While these events were taking place there arrived at Acragas three thousand picked soldiers from the Syracusans, who had been dispatched in advance with all speed to bring aid. On learning of the fall of Selinus, they sent ambassadors to Hannibal urging him both to release the captives on payment of ransom and to spare the temples of the gods. Hannibal replied that the Selinuntians, having proved incapable of defending their freedom, would now undergo the exphe other fearing lest they should suffer the same fate as the Selinuntians. Consequently, since the defenders put up a struggle to the death on behalf of children and parents and the fatherland which all men fight to defend, the barbarians were thrust out and the section of the wall quickly restored. To their aid came also the Syracusans from Acragas and troops from their other allies, some four thousand in all, who were under the command of Diocles the Syracusan.
Diodorus Siculus, Library, Book XIII, Chapter 81 (search)
cided, therefore, to gather not only their grain and other crops but also all their possessions from the countryside within their walls. At this time, it so happened, both the city and the territory of the Acragantini enjoyed great prosperity, which I think it would not be out of place for me to describe. Their vineyards excelled in their great extent and beauty and the greater part of their territory was planted in olive-trees from which they gathered an abundant harvest and sold to Carthage; for since Libya at that time was not yet planted in fruit-trees,But cp. Book 4.17.4 where we are told that Heracles planted much of Libya in vineyards and olive orchards. the inhabitants of the territory belonging to Acragas took in exchange for their products the wealth of Libya and accumulated fortunes of unbelievable size. Of this wealth there remain among them many evidences, which it will not be foreign to our purpose to discuss briefly.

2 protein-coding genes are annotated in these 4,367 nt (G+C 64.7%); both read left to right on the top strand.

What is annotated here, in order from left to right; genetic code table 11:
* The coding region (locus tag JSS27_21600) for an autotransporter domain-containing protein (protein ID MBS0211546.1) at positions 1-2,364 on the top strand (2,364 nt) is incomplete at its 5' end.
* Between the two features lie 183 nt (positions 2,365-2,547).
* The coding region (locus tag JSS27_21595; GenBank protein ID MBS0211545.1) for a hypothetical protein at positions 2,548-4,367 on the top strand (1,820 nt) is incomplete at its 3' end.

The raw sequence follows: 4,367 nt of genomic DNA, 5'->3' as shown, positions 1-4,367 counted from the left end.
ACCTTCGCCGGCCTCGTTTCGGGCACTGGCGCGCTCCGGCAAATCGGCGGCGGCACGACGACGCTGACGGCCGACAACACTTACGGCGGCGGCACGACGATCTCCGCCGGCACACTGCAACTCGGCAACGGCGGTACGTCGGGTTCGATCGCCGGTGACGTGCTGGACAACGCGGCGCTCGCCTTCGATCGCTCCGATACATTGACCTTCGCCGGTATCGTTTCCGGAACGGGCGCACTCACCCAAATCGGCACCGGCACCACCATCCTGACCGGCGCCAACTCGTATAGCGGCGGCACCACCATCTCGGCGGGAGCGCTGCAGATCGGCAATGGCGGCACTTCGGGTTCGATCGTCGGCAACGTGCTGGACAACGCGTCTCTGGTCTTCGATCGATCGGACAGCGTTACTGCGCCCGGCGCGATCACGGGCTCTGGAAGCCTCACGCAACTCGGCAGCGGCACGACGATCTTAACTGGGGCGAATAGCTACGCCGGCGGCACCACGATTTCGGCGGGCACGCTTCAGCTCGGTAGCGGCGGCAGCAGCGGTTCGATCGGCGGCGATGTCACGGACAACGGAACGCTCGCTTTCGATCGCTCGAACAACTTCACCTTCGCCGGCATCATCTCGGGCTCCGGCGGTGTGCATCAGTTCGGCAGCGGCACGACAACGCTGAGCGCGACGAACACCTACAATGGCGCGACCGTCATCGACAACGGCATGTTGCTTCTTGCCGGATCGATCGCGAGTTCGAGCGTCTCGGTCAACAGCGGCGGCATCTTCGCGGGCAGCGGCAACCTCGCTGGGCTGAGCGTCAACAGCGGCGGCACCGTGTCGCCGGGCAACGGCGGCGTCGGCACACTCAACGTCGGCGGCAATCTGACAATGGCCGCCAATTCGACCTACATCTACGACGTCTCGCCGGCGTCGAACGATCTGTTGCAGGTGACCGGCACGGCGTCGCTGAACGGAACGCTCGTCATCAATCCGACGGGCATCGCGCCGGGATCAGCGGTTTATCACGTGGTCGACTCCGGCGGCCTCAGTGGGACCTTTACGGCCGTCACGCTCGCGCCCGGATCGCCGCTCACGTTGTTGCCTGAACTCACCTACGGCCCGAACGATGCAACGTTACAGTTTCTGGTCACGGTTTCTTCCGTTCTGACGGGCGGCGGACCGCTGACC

Diodorus Siculus, Library, Book XIII, Chapter 82 (search)